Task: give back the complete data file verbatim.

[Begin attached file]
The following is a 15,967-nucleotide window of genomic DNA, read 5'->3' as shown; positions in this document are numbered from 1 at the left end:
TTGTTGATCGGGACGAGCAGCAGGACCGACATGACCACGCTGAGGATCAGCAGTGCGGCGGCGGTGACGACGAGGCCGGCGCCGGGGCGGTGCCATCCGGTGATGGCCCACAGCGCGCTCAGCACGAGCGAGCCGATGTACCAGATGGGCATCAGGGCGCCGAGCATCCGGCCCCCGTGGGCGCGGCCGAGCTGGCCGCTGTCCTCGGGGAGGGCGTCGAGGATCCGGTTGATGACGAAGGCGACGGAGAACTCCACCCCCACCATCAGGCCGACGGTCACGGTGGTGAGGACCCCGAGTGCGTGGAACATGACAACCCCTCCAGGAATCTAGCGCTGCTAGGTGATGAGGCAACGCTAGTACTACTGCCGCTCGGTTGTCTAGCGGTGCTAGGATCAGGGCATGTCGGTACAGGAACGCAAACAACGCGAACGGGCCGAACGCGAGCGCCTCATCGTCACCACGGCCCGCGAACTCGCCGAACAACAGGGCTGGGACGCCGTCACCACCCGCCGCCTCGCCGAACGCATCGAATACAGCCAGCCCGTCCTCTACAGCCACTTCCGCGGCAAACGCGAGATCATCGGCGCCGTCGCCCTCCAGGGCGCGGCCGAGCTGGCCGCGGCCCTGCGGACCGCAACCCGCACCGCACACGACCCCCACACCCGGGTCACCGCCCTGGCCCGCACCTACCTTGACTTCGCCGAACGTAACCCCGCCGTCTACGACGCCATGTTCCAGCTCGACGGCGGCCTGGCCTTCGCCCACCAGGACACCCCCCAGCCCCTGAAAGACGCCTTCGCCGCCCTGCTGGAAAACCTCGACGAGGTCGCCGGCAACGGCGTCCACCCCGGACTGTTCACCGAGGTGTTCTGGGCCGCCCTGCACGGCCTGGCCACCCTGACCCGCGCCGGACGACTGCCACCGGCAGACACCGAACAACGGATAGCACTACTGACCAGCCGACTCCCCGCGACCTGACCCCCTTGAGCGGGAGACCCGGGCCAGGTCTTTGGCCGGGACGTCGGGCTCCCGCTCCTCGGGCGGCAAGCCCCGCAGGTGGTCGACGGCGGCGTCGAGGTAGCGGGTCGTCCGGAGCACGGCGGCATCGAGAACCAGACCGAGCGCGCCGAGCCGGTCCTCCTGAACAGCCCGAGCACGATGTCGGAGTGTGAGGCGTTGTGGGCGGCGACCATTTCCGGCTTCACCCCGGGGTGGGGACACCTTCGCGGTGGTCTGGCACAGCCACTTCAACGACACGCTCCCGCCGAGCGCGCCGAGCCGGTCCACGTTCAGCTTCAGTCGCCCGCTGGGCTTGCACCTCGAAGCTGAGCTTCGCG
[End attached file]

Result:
The following is a 15,967-nucleotide window of genomic DNA, read 5'->3' as shown; positions in this document are numbered from 1 at the left end:
TTGTTGATCGGGACGAGCAGCAGGACCGACATGACCACGCTGAGGATCAGCAGTGCGGCGGCGGTGACGACGAGGCCGGCGCCGGGGCGGTGCCATCCGGTGATGGCCCACAGCGCGCTCAGCACGAGCGAGCCGATGTACCAGATGGGCATCAGGGCGCCGAGCATCCGGCCCCCGTGGGCGCGGCCGAGCTGGCCGCTGTCCTCGGGGAGGGCGTCGAGGATCCGGTTGATGACGAAGGCGACGGAGAACTCCACCCCCACCATCAGGCCGACGGTCACGGTGGTGAGGACCCCGAGTGCGTGGAACATGACAACCCCTCCAGGAATCTAGCGCTGCTAGGTGATGAGGCAACGCTAGTACTACTGCCGCTCGGTTGTCTAGCGGTGCTAGGATCAGGGCATGTCGGTACAGGAACGCAAACAACGCGAACGGGCCGAACGCGAGCGCCTCATCGTCACCACGGCCCGCGAACTCGCCGAACAACAGGGCTGGGACGCCGTCACCACCCGCCGCCTCGCCGAACGCATCGAATACAGCCAGCCCGTCCTCTACAGCCACTTCCGCGGCAAACGCGAGATCATCGGCGCCGTCGCCCTCCAGGGCGCGGCCGAGCTGGCCGCGGCCCTGCGGACCGCAACCCGCACCGCACACGACCCCCACACCCGGGTCACCGCCCTGGCCCGCACCTACCTTGACTTCGCCGAACGTAACCCCGCCGTCTACGACGCCATGTTCCAGCTCGACGGCGGCCTGGCCTTCGCCCACCAGGACACCCCCCAGCCCCTGAAAGACGCCTTCGCCGCCCTGCTGGAAAACCTCGACGAGGTCGCCGGCAACGGCGTCCACCCCGGACTGTTCACCGAGGTGTTCTGGGCCGCCCTGCACGGCCTGGCCACCCTGACCCGCGCCGGACGACTGCCACCGGCAGACACCGAACAACGGATAGCACTACTGACCAGCCGACTCCCCGCGACCTGACCCCCTTGAGCGGGAGACCCGGGCCAGGTCTTTGGCCGGGACGTCGGGCTCCCGCTCCTCGGGCGGCAAGCCCCGCAGGTGGTCGACGGCGGCGTCGAGGTAGCGGGTCGTCCGGAGCACGGCGGCATCGAGAACCAGACCGAGCGCGCCGAGCCGGTCCTCCTGAACAGCCCGAGCACGATGTCGGAGTGTGAGGCGTTGTGGGCGGCGACCATTTCCGGCTTCACCCCGGGGTGGGGACACCTTCGCGGTGGTCTGGCACAGCCACTTCAACGACACGCTCCCGCCGAGCGCGCCGAGCCGGTCCACGTTCAGCTTCAGTCGCCCGCTGGGCTTGCACCTCGAAGCTGAGCTTCGCG